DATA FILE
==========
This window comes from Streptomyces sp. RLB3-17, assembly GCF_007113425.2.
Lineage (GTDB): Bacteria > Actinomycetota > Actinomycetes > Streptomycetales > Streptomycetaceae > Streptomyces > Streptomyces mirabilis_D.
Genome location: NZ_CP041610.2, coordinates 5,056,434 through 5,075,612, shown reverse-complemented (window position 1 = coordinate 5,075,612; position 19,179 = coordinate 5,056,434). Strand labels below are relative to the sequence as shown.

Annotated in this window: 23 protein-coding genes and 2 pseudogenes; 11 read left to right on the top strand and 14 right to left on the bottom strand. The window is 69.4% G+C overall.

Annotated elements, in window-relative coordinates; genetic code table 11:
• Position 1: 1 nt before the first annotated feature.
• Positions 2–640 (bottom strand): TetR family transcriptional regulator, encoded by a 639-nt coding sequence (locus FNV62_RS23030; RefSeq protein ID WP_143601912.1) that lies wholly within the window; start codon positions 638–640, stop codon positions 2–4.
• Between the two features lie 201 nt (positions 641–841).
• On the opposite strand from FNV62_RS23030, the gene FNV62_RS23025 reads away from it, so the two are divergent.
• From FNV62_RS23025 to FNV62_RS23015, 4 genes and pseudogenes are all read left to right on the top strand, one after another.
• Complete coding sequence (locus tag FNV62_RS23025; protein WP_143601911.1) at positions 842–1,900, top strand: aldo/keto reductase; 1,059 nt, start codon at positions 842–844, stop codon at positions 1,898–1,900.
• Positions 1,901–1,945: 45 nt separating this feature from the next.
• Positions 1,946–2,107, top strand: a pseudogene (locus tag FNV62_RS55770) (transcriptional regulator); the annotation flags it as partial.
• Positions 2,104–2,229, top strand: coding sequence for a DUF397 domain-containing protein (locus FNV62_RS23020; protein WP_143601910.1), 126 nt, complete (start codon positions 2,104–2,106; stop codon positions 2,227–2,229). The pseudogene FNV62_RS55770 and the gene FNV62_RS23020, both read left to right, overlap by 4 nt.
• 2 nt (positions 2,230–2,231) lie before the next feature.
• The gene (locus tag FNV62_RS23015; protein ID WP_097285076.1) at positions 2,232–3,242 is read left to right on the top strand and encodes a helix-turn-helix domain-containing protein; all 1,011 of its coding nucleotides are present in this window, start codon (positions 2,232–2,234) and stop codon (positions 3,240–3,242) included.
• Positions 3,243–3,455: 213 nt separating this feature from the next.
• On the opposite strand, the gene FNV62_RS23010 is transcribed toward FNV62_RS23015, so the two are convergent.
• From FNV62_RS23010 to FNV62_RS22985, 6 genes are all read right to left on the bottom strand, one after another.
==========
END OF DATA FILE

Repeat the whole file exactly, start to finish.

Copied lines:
This window comes from Streptomyces sp. RLB3-17, assembly GCF_007113425.2.
Lineage (GTDB): Bacteria > Actinomycetota > Actinomycetes > Streptomycetales > Streptomycetaceae > Streptomyces > Streptomyces mirabilis_D.
Genome location: NZ_CP041610.2, coordinates 5,056,434 through 5,075,612, shown reverse-complemented (window position 1 = coordinate 5,075,612; position 19,179 = coordinate 5,056,434). Strand labels below are relative to the sequence as shown.

Annotated in this window: 23 protein-coding genes and 2 pseudogenes; 11 read left to right on the top strand and 14 right to left on the bottom strand. The window is 69.4% G+C overall.

Annotated elements, in window-relative coordinates; genetic code table 11:
• Position 1: 1 nt before the first annotated feature.
• Positions 2–640 (bottom strand): TetR family transcriptional regulator, encoded by a 639-nt coding sequence (locus FNV62_RS23030; RefSeq protein ID WP_143601912.1) that lies wholly within the window; start codon positions 638–640, stop codon positions 2–4.
• Between the two features lie 201 nt (positions 641–841).
• On the opposite strand from FNV62_RS23030, the gene FNV62_RS23025 reads away from it, so the two are divergent.
• From FNV62_RS23025 to FNV62_RS23015, 4 genes and pseudogenes are all read left to right on the top strand, one after another.
• Complete coding sequence (locus tag FNV62_RS23025; protein WP_143601911.1) at positions 842–1,900, top strand: aldo/keto reductase; 1,059 nt, start codon at positions 842–844, stop codon at positions 1,898–1,900.
• Positions 1,901–1,945: 45 nt separating this feature from the next.
• Positions 1,946–2,107, top strand: a pseudogene (locus tag FNV62_RS55770) (transcriptional regulator); the annotation flags it as partial.
• Positions 2,104–2,229, top strand: coding sequence for a DUF397 domain-containing protein (locus FNV62_RS23020; protein WP_143601910.1), 126 nt, complete (start codon positions 2,104–2,106; stop codon positions 2,227–2,229). The pseudogene FNV62_RS55770 and the gene FNV62_RS23020, both read left to right, overlap by 4 nt.
• 2 nt (positions 2,230–2,231) lie before the next feature.
• The gene (locus tag FNV62_RS23015; protein ID WP_097285076.1) at positions 2,232–3,242 is read left to right on the top strand and encodes a helix-turn-helix domain-containing protein; all 1,011 of its coding nucleotides are present in this window, start codon (positions 2,232–2,234) and stop codon (positions 3,240–3,242) included.
• Positions 3,243–3,455: 213 nt separating this feature from the next.
• On the opposite strand, the gene FNV62_RS23010 is transcribed toward FNV62_RS23015, so the two are convergent.
• From FNV62_RS23010 to FNV62_RS22985, 6 genes are all read right to left on the bottom strand, one after another.